MotoGP, Crutchlow: “I hope I can race. I’ve had problems after the surgery.”

Cal had arm surgery and compartment syndrome: “Fluid keeps coming out. That’s good but, not for riding. After a similar operation, Pedrosa stopped for six weeks.”

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Cal Crutchlow took advantage of the two-week break not to relax, but to undergo surgery. The LCR team’s rider unfortunately has a long relationship with compartment syndrome and, this time, his surgery was more invasive than usual. The doctors gave him the okay to try to race in Misano. But what will happen once he rides? He’ll figure it out tomorrow.

"I don’t remember how many times I was operated for this problem. I think the last was in 2014,”  Cal explained. “Before this season, I no longer had problems, but I suffered in Brno, then in the second race in Austria. The tests showed that my muscle was greatly compressed. So I talked about it with Lucio Cecchinello, Alberto Puig, and Dr. Mir, and we agreed to operate after the GP in Austria .”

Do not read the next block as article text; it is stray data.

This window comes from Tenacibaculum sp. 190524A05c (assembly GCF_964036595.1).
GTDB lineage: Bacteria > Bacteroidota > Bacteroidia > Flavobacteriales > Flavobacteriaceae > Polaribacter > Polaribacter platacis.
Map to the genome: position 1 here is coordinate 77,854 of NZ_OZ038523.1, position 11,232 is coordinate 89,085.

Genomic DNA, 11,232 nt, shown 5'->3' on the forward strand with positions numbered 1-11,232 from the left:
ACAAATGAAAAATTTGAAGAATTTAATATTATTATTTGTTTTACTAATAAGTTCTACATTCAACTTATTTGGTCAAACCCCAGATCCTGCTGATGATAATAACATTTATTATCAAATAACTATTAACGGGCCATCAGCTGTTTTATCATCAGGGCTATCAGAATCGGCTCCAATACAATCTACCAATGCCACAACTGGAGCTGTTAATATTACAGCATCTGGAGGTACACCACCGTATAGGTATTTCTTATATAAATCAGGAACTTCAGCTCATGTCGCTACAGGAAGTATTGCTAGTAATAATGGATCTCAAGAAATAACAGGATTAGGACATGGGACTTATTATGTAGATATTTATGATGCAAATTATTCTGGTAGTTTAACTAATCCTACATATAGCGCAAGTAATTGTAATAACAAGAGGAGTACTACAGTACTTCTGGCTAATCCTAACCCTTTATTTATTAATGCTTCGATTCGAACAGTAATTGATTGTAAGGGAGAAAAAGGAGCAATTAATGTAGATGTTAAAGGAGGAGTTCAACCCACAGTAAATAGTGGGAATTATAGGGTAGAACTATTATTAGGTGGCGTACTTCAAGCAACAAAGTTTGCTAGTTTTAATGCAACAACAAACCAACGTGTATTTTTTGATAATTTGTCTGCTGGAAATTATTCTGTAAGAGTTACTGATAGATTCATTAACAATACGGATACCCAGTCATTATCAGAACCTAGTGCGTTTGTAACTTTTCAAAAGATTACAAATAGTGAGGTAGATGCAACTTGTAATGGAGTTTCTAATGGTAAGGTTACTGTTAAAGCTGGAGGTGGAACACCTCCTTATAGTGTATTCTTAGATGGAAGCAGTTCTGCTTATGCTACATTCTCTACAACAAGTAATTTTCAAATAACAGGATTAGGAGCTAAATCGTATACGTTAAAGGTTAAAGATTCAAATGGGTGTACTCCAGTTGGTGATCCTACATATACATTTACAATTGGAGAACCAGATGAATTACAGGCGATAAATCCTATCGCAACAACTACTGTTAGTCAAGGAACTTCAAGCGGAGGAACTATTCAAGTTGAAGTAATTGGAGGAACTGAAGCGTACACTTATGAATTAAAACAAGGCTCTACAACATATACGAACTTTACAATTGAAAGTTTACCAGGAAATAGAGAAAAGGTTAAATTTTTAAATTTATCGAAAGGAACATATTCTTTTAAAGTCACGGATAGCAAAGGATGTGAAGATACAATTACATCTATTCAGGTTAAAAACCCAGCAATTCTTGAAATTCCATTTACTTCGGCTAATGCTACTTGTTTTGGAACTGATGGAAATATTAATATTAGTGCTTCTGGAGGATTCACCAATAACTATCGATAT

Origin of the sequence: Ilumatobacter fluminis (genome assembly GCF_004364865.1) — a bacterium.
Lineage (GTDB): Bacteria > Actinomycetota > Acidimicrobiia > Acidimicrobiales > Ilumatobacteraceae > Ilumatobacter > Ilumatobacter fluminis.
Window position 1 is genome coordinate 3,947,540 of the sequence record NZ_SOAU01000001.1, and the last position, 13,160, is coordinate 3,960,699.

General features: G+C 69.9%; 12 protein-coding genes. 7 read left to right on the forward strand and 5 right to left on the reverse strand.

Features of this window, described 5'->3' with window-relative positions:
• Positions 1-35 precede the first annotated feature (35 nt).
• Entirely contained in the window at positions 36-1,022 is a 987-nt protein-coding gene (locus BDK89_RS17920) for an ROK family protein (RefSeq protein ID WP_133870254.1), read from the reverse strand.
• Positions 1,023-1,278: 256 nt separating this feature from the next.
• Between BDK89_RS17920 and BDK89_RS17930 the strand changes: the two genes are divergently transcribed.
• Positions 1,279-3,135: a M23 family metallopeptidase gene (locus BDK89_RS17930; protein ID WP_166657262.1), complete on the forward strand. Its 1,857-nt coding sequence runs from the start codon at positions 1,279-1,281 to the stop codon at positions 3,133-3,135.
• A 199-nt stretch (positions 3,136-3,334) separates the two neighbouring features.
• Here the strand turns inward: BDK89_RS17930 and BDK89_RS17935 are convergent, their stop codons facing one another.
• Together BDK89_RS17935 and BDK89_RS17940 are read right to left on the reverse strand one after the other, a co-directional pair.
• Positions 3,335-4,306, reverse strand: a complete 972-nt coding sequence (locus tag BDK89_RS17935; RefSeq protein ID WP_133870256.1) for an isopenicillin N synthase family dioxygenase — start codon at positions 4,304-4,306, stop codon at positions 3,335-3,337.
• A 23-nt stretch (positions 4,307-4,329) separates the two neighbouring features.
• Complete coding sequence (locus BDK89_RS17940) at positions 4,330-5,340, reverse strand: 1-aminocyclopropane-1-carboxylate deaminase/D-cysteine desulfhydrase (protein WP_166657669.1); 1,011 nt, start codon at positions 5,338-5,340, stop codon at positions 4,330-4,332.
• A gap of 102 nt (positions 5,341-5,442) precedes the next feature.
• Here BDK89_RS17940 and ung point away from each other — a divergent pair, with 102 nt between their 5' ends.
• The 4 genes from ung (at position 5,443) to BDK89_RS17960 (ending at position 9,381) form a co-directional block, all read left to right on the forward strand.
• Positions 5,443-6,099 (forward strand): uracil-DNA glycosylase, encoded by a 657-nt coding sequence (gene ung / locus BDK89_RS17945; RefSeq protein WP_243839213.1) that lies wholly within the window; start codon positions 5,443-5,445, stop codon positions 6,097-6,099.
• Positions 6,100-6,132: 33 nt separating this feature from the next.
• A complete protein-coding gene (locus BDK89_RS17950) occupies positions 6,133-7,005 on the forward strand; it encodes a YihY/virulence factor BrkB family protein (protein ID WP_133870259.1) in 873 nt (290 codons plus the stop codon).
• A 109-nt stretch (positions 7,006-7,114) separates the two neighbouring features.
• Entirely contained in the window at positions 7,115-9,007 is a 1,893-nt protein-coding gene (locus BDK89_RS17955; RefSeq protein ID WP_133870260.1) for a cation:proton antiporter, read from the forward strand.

It was also the only time Crutchlow was able to have a two-week break in a highly compressed championship.

"It depends on how your body reacts. It can take a few days,”  he continued. “My arm muscle was really damaged. They had to open the sheath. The last rider who had this kind of surgery was Pedrosa in 2015, and he stopped for six weeks. I’ll try to race after two .”

He didn’t hedge his bets regarding the chance that he’ll make it.

I hope to race, but I don’t know what'll happen,”  he admitted. The problem is that fluid continues to come out, which is good, but not when riding a bike, and there’s no way to stop it. I basically have a hole in the scar that it comes out of. I can see my muscle. The internal damage was significant."

This explains a lot about Crutchlow’s difficulties in the last few races.

“Everyone was asking me why I wasn’t getting good results. Maybe now they’re beginning to understand it. If you want, tomorrow I’ll show you the hole where the liquid comes out from, or I could have the next surgery live,”  he said jokingly. “Unfortunately, after this kind of surgery, the body can react in different ways, and my arm has fifteen years of racing on my shoulders. In these weeks, I did everything I could. I feel good physically. We’ll see what'll happen on the bike.” 

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Translated by Leila Myftija

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